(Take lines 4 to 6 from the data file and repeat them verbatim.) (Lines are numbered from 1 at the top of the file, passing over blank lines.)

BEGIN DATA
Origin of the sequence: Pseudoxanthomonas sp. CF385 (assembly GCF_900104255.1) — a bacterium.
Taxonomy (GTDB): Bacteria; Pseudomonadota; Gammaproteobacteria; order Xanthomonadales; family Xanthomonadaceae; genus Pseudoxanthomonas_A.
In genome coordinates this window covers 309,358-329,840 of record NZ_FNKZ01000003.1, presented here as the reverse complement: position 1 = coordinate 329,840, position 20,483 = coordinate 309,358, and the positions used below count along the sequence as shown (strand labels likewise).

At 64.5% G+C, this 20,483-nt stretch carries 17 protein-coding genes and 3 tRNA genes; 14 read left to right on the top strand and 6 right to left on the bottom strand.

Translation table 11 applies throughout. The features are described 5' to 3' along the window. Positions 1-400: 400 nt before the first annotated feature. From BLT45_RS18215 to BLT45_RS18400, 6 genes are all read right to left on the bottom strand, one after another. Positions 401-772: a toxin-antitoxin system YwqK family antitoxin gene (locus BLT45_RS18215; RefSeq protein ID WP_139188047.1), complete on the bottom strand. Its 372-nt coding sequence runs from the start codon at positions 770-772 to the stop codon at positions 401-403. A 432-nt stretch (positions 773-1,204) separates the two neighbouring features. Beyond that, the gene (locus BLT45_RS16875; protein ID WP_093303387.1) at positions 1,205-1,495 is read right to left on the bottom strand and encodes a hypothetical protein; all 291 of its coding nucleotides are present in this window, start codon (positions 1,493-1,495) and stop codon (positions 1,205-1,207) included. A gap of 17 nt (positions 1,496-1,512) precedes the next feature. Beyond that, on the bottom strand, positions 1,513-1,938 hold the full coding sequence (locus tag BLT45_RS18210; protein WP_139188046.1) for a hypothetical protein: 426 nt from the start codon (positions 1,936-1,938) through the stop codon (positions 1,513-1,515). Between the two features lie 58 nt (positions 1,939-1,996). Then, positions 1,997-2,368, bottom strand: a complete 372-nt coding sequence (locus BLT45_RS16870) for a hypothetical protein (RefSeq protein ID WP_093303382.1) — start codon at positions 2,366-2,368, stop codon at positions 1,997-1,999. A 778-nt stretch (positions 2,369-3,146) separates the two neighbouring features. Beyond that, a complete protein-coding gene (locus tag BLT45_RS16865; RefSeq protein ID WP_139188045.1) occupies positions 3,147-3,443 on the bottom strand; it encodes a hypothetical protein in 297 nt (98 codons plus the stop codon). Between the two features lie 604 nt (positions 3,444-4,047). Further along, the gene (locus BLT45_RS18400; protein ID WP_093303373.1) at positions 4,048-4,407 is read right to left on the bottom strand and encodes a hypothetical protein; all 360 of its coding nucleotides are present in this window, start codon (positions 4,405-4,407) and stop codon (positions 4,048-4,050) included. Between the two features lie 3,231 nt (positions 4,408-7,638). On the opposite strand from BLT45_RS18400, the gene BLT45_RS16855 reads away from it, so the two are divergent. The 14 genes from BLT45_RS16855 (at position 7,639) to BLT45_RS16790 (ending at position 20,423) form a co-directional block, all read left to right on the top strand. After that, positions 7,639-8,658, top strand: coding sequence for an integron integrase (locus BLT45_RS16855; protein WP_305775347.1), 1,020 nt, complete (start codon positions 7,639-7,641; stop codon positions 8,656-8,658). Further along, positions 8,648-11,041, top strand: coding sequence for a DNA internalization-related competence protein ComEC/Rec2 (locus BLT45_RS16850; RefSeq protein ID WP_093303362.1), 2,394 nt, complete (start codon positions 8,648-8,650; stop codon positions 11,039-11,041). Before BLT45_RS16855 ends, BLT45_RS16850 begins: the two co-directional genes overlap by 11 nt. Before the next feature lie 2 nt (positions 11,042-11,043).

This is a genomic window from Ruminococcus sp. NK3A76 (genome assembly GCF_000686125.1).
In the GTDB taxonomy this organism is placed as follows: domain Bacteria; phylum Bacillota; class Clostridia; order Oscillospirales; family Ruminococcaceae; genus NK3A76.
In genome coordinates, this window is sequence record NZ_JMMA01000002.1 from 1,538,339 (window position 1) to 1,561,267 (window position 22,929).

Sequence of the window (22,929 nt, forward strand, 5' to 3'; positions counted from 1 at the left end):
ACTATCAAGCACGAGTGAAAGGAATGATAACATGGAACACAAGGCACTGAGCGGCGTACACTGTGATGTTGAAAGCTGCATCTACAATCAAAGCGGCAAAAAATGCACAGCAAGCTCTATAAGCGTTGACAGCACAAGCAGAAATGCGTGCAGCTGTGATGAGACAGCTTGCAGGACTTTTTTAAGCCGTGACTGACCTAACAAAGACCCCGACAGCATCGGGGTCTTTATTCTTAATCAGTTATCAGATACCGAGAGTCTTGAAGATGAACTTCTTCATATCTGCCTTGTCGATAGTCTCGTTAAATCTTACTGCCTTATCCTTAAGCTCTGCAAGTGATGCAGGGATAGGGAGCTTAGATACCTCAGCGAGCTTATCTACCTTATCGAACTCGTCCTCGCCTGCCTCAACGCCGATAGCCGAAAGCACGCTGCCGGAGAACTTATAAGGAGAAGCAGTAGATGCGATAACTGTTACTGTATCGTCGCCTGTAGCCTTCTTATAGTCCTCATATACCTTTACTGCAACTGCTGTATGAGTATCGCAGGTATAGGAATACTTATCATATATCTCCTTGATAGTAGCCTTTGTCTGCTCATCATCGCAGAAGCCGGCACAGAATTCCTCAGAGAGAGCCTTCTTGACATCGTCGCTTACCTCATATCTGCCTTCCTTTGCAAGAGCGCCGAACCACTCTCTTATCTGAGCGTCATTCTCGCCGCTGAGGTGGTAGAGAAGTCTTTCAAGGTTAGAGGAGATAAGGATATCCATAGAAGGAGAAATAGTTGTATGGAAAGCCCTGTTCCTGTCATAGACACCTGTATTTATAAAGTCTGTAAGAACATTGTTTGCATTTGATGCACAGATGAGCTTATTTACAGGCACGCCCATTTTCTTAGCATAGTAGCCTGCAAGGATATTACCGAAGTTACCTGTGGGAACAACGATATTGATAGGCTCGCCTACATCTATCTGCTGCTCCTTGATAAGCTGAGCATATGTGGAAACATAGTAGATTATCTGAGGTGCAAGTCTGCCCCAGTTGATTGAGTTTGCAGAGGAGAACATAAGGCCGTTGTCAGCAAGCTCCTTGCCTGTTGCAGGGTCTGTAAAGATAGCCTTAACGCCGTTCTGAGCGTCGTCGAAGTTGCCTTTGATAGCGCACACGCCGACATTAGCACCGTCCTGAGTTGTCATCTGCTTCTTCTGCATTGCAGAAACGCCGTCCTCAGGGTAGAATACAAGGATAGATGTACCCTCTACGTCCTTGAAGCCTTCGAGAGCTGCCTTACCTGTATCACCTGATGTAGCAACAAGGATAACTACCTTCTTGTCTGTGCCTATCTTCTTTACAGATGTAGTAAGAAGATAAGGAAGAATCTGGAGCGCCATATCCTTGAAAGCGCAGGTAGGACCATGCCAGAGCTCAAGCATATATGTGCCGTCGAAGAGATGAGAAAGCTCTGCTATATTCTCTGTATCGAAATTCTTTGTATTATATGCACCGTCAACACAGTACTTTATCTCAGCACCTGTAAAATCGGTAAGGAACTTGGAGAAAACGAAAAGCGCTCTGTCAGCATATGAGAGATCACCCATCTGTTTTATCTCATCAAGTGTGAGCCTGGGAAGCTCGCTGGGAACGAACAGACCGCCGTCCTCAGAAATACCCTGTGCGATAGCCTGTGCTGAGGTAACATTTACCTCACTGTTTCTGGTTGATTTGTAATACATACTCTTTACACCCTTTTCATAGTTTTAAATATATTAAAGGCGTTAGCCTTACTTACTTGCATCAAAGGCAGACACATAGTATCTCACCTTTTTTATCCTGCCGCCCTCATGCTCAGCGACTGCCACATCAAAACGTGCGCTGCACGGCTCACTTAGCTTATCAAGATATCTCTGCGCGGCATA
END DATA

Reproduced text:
At 64.5% G+C, this 20,483-nt stretch carries 17 protein-coding genes and 3 tRNA genes; 14 read left to right on the top strand and 6 right to left on the bottom strand.

Translation table 11 applies throughout. The features are described 5' to 3' along the window. Positions 1-400: 400 nt before the first annotated feature. From BLT45_RS18215 to BLT45_RS18400, 6 genes are all read right to left on the bottom strand, one after another. Positions 401-772: a toxin-antitoxin system YwqK family antitoxin gene (locus BLT45_RS18215; RefSeq protein ID WP_139188047.1), complete on the bottom strand. Its 372-nt coding sequence runs from the start codon at positions 770-772 to the stop codon at positions 401-403. A 432-nt stretch (positions 773-1,204) separates the two neighbouring features. Beyond that, the gene (locus BLT45_RS16875; protein ID WP_093303387.1) at positions 1,205-1,495 is read right to left on the bottom strand and encodes a hypothetical protein; all 291 of its coding nucleotides are present in this window, start codon (positions 1,493-1,495) and stop codon (positions 1,205-1,207) included. A gap of 17 nt (positions 1,496-1,512) precedes the next feature. Beyond that, on the bottom strand, positions 1,513-1,938 hold the full coding sequence (locus tag BLT45_RS18210; protein WP_139188046.1) for a hypothetical protein: 426 nt from the start codon (positions 1,936-1,938) through the stop codon (positions 1,513-1,515). Between the two features lie 58 nt (positions 1,939-1,996). Then, positions 1,997-2,368, bottom strand: a complete 372-nt coding sequence (locus BLT45_RS16870) for a hypothetical protein (RefSeq protein ID WP_093303382.1) — start codon at positions 2,366-2,368, stop codon at positions 1,997-1,999. A 778-nt stretch (positions 2,369-3,146) separates the two neighbouring features. Beyond that, a complete protein-coding gene (locus tag BLT45_RS16865; RefSeq protein ID WP_139188045.1) occupies positions 3,147-3,443 on the bottom strand; it encodes a hypothetical protein in 297 nt (98 codons plus the stop codon). Between the two features lie 604 nt (positions 3,444-4,047). Further along, the gene (locus BLT45_RS18400; protein ID WP_093303373.1) at positions 4,048-4,407 is read right to left on the bottom strand and encodes a hypothetical protein; all 360 of its coding nucleotides are present in this window, start codon (positions 4,405-4,407) and stop codon (positions 4,048-4,050) included. Between the two features lie 3,231 nt (positions 4,408-7,638). On the opposite strand from BLT45_RS18400, the gene BLT45_RS16855 reads away from it, so the two are divergent. The 14 genes from BLT45_RS16855 (at position 7,639) to BLT45_RS16790 (ending at position 20,423) form a co-directional block, all read left to right on the top strand. After that, positions 7,639-8,658, top strand: coding sequence for an integron integrase (locus BLT45_RS16855; protein WP_305775347.1), 1,020 nt, complete (start codon positions 7,639-7,641; stop codon positions 8,656-8,658). Further along, positions 8,648-11,041, top strand: coding sequence for a DNA internalization-related competence protein ComEC/Rec2 (locus BLT45_RS16850; RefSeq protein ID WP_093303362.1), 2,394 nt, complete (start codon positions 8,648-8,650; stop codon positions 11,039-11,041). Before BLT45_RS16855 ends, BLT45_RS16850 begins: the two co-directional genes overlap by 11 nt. Before the next feature lie 2 nt (positions 11,042-11,043).

This is a genomic window from Ruminococcus sp. NK3A76 (genome assembly GCF_000686125.1).